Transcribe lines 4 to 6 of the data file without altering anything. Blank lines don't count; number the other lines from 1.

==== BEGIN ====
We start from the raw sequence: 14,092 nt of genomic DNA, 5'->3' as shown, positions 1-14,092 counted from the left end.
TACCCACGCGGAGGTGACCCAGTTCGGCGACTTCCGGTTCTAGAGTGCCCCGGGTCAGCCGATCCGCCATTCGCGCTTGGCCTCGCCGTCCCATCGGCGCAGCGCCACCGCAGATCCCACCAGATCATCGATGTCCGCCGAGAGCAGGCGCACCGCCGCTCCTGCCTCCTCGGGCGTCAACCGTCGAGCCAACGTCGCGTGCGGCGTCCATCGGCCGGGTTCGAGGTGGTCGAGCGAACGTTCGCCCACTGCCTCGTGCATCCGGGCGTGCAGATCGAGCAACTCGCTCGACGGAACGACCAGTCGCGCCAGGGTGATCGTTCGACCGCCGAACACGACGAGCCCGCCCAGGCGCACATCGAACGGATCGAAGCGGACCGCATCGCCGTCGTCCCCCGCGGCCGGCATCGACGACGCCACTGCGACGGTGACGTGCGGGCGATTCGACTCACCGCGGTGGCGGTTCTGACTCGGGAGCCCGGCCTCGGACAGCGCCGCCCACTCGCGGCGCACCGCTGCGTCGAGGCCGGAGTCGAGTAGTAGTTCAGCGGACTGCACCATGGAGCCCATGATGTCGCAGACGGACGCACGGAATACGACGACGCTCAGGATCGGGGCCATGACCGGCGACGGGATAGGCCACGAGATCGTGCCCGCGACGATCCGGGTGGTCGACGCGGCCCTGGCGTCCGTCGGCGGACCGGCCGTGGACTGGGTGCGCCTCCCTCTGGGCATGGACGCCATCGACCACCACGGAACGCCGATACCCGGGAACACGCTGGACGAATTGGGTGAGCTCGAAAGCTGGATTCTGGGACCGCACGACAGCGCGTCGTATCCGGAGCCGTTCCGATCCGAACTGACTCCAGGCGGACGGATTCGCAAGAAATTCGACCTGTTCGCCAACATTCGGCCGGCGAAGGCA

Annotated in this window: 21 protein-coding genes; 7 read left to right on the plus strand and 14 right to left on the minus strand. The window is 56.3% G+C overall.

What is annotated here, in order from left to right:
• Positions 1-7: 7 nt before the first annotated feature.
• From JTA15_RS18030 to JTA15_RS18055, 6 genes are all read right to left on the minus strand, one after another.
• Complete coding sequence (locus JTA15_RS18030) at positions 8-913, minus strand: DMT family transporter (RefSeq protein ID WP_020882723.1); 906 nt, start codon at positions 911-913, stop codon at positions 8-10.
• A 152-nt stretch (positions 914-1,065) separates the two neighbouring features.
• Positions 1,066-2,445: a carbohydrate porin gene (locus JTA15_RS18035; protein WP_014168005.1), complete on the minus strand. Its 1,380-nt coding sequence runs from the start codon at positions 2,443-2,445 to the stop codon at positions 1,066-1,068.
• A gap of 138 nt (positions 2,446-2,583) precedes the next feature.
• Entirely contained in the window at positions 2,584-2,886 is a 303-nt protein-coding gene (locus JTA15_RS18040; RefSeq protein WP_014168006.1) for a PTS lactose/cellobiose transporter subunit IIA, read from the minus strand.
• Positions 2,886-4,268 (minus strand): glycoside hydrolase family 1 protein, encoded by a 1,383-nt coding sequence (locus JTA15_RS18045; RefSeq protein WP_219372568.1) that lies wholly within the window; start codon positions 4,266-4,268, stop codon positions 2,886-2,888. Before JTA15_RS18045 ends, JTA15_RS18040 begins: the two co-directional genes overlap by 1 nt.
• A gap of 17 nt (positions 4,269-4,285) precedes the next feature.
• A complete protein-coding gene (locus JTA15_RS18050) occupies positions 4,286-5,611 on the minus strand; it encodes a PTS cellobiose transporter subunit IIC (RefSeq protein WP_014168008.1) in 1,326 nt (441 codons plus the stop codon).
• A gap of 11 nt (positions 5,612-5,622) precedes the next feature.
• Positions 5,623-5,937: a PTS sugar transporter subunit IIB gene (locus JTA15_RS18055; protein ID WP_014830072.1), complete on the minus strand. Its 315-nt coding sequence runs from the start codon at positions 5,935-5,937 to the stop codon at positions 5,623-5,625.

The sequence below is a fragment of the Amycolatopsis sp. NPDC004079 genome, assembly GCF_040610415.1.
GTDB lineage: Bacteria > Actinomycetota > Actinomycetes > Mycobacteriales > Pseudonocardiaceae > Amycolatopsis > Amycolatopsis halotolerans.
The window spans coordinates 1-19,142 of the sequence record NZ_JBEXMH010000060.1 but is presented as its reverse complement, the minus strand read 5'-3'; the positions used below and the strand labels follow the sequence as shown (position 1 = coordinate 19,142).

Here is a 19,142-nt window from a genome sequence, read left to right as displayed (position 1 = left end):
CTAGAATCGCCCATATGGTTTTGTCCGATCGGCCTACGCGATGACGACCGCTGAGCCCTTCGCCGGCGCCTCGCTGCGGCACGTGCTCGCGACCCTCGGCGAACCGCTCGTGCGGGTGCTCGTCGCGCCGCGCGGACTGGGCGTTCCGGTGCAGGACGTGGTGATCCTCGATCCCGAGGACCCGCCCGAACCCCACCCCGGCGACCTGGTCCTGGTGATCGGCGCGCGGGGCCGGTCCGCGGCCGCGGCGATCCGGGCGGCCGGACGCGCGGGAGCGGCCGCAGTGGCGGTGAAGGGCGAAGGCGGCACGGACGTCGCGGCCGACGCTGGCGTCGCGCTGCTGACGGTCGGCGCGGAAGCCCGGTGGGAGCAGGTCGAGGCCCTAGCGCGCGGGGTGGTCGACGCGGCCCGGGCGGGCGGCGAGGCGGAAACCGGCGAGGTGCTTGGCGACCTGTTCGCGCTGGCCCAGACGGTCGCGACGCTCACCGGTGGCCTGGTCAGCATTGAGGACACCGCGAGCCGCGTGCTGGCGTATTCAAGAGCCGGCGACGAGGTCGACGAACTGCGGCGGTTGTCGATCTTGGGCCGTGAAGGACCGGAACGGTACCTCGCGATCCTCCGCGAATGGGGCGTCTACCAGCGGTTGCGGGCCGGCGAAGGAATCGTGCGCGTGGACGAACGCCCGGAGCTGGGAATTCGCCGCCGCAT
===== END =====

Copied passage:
What is annotated here, in order from left to right:
• Positions 1-7: 7 nt before the first annotated feature.
• From JTA15_RS18030 to JTA15_RS18055, 6 genes are all read right to left on the minus strand, one after another.